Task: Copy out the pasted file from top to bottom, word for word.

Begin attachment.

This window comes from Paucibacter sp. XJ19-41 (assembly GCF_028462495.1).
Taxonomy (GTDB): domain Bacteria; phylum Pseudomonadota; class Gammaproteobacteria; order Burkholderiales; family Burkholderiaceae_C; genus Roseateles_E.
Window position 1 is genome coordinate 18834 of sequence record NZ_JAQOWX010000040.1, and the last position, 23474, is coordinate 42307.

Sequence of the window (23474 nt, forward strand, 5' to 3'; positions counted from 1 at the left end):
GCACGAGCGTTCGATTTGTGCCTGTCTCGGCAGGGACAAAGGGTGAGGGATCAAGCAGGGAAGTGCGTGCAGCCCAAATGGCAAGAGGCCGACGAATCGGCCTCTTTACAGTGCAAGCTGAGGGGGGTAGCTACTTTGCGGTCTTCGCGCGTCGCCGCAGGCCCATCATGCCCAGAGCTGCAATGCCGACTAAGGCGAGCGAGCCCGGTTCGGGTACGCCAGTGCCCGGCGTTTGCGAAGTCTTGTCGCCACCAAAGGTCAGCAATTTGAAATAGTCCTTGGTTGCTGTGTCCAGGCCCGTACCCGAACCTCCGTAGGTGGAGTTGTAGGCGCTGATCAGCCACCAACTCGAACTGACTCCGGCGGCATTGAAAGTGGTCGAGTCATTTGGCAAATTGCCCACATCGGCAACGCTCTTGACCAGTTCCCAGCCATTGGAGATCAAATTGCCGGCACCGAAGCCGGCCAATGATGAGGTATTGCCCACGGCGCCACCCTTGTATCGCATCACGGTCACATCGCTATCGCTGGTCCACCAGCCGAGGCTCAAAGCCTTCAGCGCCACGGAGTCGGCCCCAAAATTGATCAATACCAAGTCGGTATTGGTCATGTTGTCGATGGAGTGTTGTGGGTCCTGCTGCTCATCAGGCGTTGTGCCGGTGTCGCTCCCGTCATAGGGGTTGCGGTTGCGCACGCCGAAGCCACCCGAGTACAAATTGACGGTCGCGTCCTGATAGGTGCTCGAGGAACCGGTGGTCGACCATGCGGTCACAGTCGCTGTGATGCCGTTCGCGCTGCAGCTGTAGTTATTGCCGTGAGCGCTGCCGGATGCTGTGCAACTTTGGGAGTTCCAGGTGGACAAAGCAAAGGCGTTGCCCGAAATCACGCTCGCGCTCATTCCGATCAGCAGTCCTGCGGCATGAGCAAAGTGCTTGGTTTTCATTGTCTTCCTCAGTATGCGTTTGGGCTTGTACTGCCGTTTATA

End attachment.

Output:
This window comes from Paucibacter sp. XJ19-41 (assembly GCF_028462495.1).
Taxonomy (GTDB): domain Bacteria; phylum Pseudomonadota; class Gammaproteobacteria; order Burkholderiales; family Burkholderiaceae_C; genus Roseateles_E.
Window position 1 is genome coordinate 18834 of sequence record NZ_JAQOWX010000040.1, and the last position, 23474, is coordinate 42307.

Sequence of the window (23474 nt, forward strand, 5' to 3'; positions counted from 1 at the left end):
GCACGAGCGTTCGATTTGTGCCTGTCTCGGCAGGGACAAAGGGTGAGGGATCAAGCAGGGAAGTGCGTGCAGCCCAAATGGCAAGAGGCCGACGAATCGGCCTCTTTACAGTGCAAGCTGAGGGGGGTAGCTACTTTGCGGTCTTCGCGCGTCGCCGCAGGCCCATCATGCCCAGAGCTGCAATGCCGACTAAGGCGAGCGAGCCCGGTTCGGGTACGCCAGTGCCCGGCGTTTGCGAAGTCTTGTCGCCACCAAAGGTCAGCAATTTGAAATAGTCCTTGGTTGCTGTGTCCAGGCCCGTACCCGAACCTCCGTAGGTGGAGTTGTAGGCGCTGATCAGCCACCAACTCGAACTGACTCCGGCGGCATTGAAAGTGGTCGAGTCATTTGGCAAATTGCCCACATCGGCAACGCTCTTGACCAGTTCCCAGCCATTGGAGATCAAATTGCCGGCACCGAAGCCGGCCAATGATGAGGTATTGCCCACGGCGCCACCCTTGTATCGCATCACGGTCACATCGCTATCGCTGGTCCACCAGCCGAGGCTCAAAGCCTTCAGCGCCACGGAGTCGGCCCCAAAATTGATCAATACCAAGTCGGTATTGGTCATGTTGTCGATGGAGTGTTGTGGGTCCTGCTGCTCATCAGGCGTTGTGCCGGTGTCGCTCCCGTCATAGGGGTTGCGGTTGCGCACGCCGAAGCCACCCGAGTACAAATTGACGGTCGCGTCCTGATAGGTGCTCGAGGAACCGGTGGTCGACCATGCGGTCACAGTCGCTGTGATGCCGTTCGCGCTGCAGCTGTAGTTATTGCCGTGAGCGCTGCCGGATGCTGTGCAACTTTGGGAGTTCCAGGTGGACAAAGCAAAGGCGTTGCCCGAAATCACGCTCGCGCTCATTCCGATCAGCAGTCCTGCGGCATGAGCAAAGTGCTTGGTTTTCATTGTCTTCCTCAGTATGCGTTTGGGCTTGTACTGCCGTTTATA